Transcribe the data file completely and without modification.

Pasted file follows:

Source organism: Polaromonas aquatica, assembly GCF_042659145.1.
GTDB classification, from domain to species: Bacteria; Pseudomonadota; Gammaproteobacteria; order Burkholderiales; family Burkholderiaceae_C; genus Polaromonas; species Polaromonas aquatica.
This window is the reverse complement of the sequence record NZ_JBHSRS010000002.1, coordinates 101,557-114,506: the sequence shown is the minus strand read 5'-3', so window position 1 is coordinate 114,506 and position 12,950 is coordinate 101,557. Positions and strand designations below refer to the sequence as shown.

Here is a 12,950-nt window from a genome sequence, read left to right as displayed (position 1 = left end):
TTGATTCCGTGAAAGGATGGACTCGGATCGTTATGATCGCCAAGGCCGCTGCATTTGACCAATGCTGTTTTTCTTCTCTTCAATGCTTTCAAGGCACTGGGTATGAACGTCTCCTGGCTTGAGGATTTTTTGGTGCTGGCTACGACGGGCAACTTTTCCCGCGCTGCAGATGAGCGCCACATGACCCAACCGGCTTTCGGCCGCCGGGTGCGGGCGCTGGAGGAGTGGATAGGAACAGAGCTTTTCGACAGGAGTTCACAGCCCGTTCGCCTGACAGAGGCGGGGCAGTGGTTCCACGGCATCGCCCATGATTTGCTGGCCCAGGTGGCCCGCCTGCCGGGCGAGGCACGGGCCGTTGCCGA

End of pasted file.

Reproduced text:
Source organism: Polaromonas aquatica, assembly GCF_042659145.1.
GTDB classification, from domain to species: Bacteria; Pseudomonadota; Gammaproteobacteria; order Burkholderiales; family Burkholderiaceae_C; genus Polaromonas; species Polaromonas aquatica.
This window is the reverse complement of the sequence record NZ_JBHSRS010000002.1, coordinates 101,557-114,506: the sequence shown is the minus strand read 5'-3', so window position 1 is coordinate 114,506 and position 12,950 is coordinate 101,557. Positions and strand designations below refer to the sequence as shown.

Here is a 12,950-nt window from a genome sequence, read left to right as displayed (position 1 = left end):
TTGATTCCGTGAAAGGATGGACTCGGATCGTTATGATCGCCAAGGCCGCTGCATTTGACCAATGCTGTTTTTCTTCTCTTCAATGCTTTCAAGGCACTGGGTATGAACGTCTCCTGGCTTGAGGATTTTTTGGTGCTGGCTACGACGGGCAACTTTTCCCGCGCTGCAGATGAGCGCCACATGACCCAACCGGCTTTCGGCCGCCGGGTGCGGGCGCTGGAGGAGTGGATAGGAACAGAGCTTTTCGACAGGAGTTCACAGCCCGTTCGCCTGACAGAGGCGGGGCAGTGGTTCCACGGCATCGCCCATGATTTGCTGGCCCAGGTGGCCCGCCTGCCGGGCGAGGCACGGGCCGTTGCCGA